Description:

BACKGROUND OF THE INVENTION

This invention generally relates to process improvement, and more particularly to a method of modeling a process as a game.

The use of process charts to model processes is known. For example, engineering processes are typically mapped out in process charts to illustrate and document the numerous resources, equipment, and other requirements needed to complete a particular project. The process chart includes a plurality of process stations linked together by a plurality of flow path arrows to illustrate the flow of a process from a start station to a finish station. Each process station corresponds to an instruction or step involved in completion of the process modeled by the process chart.

Engineering processes often include inherent cyclic problems which decrease the efficiency and reliability of a process. Therefore, large amounts of resources are often expended to improve existing engineering processes and the process charts that model these engineering processes. For example, many corporations utilize standard work exercises to improve engineering processes and process charts. Standard work exercises represent the standards and procedures a company uses to simplify and structure its processes to ensure maximum quality, productivity and repeatability over time. Disadvantageously, documenting the standard work may be a daunting and time consuming project due to the massive amounts of information required to be displayed in the form of a process chart. In addition, it may be difficult to identify certain information for documenting the standard work.

Educational games which test the knowledge of employees and provide a continuing education mechanism for professionals in various fields are known. However, these educational games are often repetitive such that they provide little value after the first play. In addition, no known educational game for creating and improving standard work exercises is known.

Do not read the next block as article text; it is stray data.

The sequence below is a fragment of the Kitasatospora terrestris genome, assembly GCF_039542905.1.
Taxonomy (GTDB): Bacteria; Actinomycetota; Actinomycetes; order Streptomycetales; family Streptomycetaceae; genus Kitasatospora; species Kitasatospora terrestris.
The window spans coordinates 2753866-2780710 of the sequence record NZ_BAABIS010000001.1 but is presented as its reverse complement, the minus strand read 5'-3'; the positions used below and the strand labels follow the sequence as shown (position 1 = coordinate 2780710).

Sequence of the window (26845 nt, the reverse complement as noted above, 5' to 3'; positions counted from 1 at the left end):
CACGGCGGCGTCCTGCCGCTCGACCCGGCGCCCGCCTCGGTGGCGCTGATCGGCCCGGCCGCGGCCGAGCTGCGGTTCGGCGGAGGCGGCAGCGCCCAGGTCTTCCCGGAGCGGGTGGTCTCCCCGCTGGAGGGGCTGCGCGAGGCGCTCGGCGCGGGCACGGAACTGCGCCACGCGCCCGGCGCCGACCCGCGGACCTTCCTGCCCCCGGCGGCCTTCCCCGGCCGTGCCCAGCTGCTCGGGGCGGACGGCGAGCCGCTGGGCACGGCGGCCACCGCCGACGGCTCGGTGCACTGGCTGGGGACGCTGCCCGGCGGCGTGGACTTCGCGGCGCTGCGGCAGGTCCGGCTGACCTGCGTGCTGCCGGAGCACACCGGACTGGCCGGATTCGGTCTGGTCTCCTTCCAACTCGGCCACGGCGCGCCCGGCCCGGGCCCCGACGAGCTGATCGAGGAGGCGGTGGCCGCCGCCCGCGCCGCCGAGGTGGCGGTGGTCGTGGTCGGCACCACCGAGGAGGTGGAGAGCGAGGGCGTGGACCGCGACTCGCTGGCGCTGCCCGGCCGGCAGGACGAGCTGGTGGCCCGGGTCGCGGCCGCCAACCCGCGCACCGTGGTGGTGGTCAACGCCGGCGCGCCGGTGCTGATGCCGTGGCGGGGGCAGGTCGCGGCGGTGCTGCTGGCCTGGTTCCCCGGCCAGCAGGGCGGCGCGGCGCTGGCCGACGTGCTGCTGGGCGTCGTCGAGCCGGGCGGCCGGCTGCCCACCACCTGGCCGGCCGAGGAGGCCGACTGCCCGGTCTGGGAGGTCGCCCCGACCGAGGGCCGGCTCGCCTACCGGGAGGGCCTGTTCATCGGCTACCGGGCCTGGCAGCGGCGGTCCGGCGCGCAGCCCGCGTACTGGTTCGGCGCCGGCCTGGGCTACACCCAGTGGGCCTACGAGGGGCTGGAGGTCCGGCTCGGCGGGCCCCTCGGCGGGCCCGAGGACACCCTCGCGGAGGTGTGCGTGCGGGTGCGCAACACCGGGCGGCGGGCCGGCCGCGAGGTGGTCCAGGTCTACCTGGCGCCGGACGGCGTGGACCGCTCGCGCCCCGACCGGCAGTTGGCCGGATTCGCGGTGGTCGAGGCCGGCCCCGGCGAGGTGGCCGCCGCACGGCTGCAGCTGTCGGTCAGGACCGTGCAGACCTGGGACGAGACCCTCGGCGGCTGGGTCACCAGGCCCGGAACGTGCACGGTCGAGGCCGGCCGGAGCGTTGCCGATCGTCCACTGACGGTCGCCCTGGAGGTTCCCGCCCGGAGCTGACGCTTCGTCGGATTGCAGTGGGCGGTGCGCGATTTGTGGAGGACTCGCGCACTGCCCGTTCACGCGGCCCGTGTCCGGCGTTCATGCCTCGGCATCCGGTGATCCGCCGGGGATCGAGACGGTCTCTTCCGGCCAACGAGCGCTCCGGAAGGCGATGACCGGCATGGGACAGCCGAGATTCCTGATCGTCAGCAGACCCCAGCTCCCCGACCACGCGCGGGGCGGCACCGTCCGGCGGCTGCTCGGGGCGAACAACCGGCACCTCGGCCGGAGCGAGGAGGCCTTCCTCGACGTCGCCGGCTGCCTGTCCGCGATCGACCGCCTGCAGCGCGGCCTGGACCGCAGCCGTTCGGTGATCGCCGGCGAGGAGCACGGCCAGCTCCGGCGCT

Accordingly, it is desirable to provide an educational board game for the creation and improvement of process charts that is challenging and flexible and that provides an improved manner of analyzing and documenting standard work.

SUMMARY OF THE INVENTION

An example method for modeling a process as a game includes establishing a set of game rules, establishing a game board and analyzing a process by playing the game board in accordance with the established game rules. In one example, a known process chart is designated as the game board.

In another example, the game board is established by alternating turns between each of a plurality of players. Each alternate turn consists of adding a playing station to the game board, removing a playing station from the game board or creating an action card associated with each of the playing stations of the game board.